Throwing a Lifeline to Scientists Drowning in Data
Berkeley Lab News Center (07/31/13) Linda Vu

Lawrence Berkeley National Laboratory (Berkeley Lab) researchers say they have developed computational techniques that could help scientists manage massive amounts of data. The researchers have developed a method, called distributed merge trees, to streamline the analysis of enormous scientific datasets using the same techniques that make complex subway systems understandable at a glance. "The growth of serial computational power has stalled, so data analysis is becoming increasingly dependent on massively parallel machines," notes Berkeley Lab's Gunther Weber. "To satisfy the computational demand created by complex datasets, algorithms need to effectively use these parallel computer architectures." Once a massive dataset has been generated, scientists can use the distributed merge tree algorithm to translate it into a topological map. The algorithm scans the entire scientific dataset and tags interesting values, and merges points or connections in the data. Weber says distributed merge trees take advantage of massively parallel computers by dividing topological datasets into blocks, and then distributing the workload across thousands of nodes. "By reducing the tree size per node while maintaining a full accurate representation of the merge tree, we speed up the topological analysis and make it applicable to larger datasets," he says.

A Sneak Peek at the Next-Gen Exascale Operating System
HPC Wire (07/31/13) Nicole Hemsoth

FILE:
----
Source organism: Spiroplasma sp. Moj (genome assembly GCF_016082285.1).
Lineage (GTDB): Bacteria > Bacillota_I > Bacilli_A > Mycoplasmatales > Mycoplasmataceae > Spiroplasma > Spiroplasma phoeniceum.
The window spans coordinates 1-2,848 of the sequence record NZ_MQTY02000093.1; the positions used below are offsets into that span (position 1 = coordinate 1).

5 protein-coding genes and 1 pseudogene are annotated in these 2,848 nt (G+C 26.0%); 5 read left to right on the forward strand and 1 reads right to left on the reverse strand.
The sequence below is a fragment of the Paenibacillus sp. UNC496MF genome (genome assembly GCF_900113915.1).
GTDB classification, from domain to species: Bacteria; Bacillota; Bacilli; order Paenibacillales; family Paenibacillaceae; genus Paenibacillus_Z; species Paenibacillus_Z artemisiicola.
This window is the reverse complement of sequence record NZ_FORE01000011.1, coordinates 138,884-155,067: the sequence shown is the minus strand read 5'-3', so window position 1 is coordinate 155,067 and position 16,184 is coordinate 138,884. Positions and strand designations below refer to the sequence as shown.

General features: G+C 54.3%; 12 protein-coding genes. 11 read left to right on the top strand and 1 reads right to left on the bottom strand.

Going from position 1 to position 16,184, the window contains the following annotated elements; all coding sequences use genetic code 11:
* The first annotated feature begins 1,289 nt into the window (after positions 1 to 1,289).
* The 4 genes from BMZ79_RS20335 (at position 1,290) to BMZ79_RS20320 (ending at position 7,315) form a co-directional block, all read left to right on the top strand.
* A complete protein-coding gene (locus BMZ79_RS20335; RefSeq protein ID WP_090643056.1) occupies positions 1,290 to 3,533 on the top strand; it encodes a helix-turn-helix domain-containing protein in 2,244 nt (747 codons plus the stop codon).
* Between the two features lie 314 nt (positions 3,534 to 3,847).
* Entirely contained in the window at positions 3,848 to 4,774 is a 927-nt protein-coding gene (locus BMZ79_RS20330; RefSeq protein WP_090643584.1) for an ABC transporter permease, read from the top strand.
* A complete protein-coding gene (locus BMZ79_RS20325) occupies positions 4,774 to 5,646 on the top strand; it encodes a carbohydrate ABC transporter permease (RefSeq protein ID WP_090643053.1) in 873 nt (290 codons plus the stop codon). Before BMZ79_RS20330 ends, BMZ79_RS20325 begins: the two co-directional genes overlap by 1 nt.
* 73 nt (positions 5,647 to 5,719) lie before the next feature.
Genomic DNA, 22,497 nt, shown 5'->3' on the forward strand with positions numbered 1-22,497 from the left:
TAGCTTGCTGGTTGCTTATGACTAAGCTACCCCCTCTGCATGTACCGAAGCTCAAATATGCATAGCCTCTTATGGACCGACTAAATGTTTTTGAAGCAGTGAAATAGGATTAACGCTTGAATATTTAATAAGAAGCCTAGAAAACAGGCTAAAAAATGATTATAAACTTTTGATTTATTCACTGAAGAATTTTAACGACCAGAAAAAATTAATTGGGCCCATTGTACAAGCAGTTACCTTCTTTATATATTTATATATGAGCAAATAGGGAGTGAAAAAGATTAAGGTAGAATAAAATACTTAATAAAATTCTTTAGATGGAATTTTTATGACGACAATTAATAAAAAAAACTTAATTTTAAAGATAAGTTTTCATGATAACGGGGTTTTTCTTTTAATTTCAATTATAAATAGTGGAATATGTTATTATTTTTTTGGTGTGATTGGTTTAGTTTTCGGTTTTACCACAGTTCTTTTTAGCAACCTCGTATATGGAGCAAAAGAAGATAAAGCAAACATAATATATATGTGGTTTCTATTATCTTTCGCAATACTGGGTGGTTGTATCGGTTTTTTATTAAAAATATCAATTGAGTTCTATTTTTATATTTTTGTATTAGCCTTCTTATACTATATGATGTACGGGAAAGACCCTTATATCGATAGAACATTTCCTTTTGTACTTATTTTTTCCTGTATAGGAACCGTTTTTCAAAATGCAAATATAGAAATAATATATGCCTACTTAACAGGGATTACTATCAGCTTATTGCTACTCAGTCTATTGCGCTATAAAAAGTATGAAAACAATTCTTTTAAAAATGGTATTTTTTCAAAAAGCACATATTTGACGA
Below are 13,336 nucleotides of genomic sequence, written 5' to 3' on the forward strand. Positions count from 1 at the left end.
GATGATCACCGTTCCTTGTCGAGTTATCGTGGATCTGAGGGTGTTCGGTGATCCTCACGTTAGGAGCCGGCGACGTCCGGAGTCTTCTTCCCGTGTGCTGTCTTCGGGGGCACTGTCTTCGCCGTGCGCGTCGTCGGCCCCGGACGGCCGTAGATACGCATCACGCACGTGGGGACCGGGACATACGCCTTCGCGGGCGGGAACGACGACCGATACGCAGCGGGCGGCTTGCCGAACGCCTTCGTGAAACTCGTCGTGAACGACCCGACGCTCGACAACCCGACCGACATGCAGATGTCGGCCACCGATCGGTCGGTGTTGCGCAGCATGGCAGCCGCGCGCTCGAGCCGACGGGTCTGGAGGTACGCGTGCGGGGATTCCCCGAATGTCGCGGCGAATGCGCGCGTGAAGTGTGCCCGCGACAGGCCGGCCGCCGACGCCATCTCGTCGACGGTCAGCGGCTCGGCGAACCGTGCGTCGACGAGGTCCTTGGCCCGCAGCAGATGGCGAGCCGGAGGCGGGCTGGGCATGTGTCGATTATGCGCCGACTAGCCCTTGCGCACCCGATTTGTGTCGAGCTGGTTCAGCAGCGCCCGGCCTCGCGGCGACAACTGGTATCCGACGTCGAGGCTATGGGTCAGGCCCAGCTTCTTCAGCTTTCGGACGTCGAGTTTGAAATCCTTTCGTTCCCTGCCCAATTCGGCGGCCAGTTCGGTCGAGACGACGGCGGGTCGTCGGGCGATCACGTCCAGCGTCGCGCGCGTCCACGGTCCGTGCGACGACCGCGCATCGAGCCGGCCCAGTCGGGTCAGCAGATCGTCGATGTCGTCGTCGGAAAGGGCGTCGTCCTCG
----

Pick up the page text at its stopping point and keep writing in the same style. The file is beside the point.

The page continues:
The Department of Energy recently invested $9.75 million in the Argonne National Laboratory for a multi-institutional project called Argo that aims to develop an operating system to power next-generation exascale computers. The operating system can address exascale computing issues such as power management, massive concurrency as well as heterogeneity, and overall resiliency, says Argo chief architect Pete Beckman. Power control and management can be optimized at the core operational and workload level using a pared-down operating system designed for high-performance computing. Massive concurrency needs will be met with a hierarchical power and fault management framework, and a beacon mechanism that lets resource managers and optimizers communicate and control the platform. The researchers describe the hierarchy as "enclaves," each of which represents a set of resources dedicated to a specific service. Using a Linux core, Argo will be a platform-neutral, global operating system that runs across the machine. The team hopes that part of the chip will run the Linux kernel for basic functions such as control systems, booting, and debugging, while “for the [high-performance computing] part, we can specialize and have a special component that lives in the chip," Beckman says.

ANU Launches Australia's Largest Supercomputer
Computerworld Australia (07/31/13) Byron Connolly

The Australian National University (ANU) recently unveiled Australia's largest supercomputer, the 1.2-petaflop Fujitsu PRIMERGY cluster, or Raijin. The machine is capable of completing 170,000 calculations for every human on earth every second. The supercomputer is housed at the ANU National Computational Infrastructure (NCI) performance computing center. After several months of performance testing, Raijin has been in production since mid-June, with about 30 percent of its processing power being used for calculations in earth system science. However, research in this area will account for about half of the machine's processing power once the Bureau of Meteorology ramps up to full speed. "The rest is used [in the areas of] physical sciences, advanced materials, the biosciences, in particular in modeling molecular dynamics--a whole range of uses," says NCI director and ANU professor Lindsay Botten. He notes that all but 50 cores of the 57,472 Intel Xeon Sandy Bridge 2.6 GHz processor cores are currently in use, while Raijin also comes with 160 TB of main memory and 10 PB of disk storage.